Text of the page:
A Tiny Kitchen Reduces Your Footprint on the Planet | Home Design Find

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A Tiny Kitchen Reduces Your Footprint on the Planet

Here’s a real design challenge. See if you can fit a very compact yet completely usable kitchen into one square meter when it’s closed up.
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The design brief was to keep the kitchen, and enough storage to cook and clean up easily within a very tiny limit.

Here’s how design students Kristin Laass and Norman Ebelt made it work. Their quite brilliant solution, to accommodate all the various ways that we use the kitchen was one of the entries in the DMY international design festival berlin 2010.
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Here it is closed.
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Step one, easily roll the entire ‘lid’ off.
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Let the faucet pop up. Now you have a sink and a counter top.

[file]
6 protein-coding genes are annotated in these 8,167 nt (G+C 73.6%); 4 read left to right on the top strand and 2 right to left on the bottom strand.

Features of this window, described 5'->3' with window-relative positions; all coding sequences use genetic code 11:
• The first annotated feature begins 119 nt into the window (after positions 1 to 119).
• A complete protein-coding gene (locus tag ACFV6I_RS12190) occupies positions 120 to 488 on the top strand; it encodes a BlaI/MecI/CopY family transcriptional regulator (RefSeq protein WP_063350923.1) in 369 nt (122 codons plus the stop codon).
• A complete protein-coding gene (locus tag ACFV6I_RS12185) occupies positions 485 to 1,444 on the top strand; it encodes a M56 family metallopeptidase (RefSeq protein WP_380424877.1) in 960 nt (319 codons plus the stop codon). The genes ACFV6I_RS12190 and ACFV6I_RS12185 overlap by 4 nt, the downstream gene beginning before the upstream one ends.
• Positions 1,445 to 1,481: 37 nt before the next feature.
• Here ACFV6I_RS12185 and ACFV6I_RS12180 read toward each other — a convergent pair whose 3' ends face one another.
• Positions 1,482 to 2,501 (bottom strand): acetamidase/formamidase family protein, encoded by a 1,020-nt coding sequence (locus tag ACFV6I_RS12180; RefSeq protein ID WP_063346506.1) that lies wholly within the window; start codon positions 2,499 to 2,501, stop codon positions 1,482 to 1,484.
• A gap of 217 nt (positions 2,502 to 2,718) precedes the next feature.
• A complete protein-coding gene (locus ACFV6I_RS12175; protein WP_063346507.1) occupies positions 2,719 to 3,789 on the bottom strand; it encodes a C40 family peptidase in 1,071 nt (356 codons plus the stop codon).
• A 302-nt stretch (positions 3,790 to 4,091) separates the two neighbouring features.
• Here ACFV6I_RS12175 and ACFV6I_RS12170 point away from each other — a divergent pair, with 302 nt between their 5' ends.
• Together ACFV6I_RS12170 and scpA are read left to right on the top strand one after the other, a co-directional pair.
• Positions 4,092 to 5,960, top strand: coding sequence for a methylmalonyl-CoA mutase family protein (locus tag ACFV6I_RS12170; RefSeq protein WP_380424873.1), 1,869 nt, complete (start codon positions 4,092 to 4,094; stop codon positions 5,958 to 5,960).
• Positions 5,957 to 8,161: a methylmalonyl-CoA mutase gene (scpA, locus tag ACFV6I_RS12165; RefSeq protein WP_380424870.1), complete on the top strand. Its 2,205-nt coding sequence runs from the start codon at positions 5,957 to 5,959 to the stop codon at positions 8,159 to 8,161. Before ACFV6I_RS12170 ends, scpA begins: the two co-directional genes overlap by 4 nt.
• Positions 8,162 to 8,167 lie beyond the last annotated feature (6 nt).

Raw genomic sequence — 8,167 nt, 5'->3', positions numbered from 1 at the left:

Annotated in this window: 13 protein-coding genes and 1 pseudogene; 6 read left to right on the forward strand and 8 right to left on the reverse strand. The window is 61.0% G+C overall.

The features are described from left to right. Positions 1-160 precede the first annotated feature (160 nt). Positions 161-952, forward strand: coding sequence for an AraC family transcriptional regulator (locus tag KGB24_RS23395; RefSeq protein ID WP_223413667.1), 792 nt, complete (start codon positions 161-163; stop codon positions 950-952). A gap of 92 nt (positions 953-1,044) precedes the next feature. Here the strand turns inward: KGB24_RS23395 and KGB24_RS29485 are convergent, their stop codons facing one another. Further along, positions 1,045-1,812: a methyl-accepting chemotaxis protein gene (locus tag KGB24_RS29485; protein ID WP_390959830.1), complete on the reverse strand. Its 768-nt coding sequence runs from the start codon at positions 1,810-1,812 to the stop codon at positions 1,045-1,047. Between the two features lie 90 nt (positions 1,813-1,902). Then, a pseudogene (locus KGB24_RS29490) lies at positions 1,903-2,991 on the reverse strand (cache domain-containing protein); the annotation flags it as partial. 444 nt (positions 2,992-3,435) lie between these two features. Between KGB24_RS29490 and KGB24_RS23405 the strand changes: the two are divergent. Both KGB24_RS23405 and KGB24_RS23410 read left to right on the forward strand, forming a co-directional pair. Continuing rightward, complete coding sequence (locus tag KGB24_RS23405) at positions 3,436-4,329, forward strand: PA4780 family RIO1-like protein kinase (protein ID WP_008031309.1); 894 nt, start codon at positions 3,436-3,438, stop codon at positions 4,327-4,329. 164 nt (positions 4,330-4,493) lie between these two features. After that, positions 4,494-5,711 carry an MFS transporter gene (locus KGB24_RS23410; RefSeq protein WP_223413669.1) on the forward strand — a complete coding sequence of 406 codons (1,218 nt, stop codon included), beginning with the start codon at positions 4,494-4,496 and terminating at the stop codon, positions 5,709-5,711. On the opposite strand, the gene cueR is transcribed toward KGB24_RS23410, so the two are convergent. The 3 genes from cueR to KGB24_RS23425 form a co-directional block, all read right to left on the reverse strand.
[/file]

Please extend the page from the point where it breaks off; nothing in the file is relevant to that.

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Enough crockery and cutlery for four can be stored in the drawer next to the sink.
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The tiny fridge would go underneath the sink.
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Most of the time in the kitchen you just need the counter top – for daytime snacking. But the oven opens out from the end.
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Then when you need a cooktop as well, just slide the stove out from the end. Voila!
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Wait! Where did this come from? (Check image 1 – clever!)

If living spaces can comfortably be made really compact – that is needless extra space you don’t have to pay rent on.

Tiny spaces reduce your carbon footprint too, because it takes less energy to keeps a small space comfortable, and they reduce your tendency to accumulate a lot of of stuff, because there’s just nowhere to put it all.

Everything you need, and not one thing more.

Source: Trendhunter

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One comment so far to “A Tiny Kitchen Reduces Your Footprint on the Planet”
  1. Frank Hanlan Says:

    I think that these are great ideas and desparately needed to reduce the ever increasing spread of mcmansions.

    At the same time, although I am only 5'11" I find that my back gets sore when I work any length of time at a regular height counter and worse when I work in the sink. I would love an easy method of adjusting the height of counters and overhead shelves. How many can effectively use the top shelf of their overhead cabinets?

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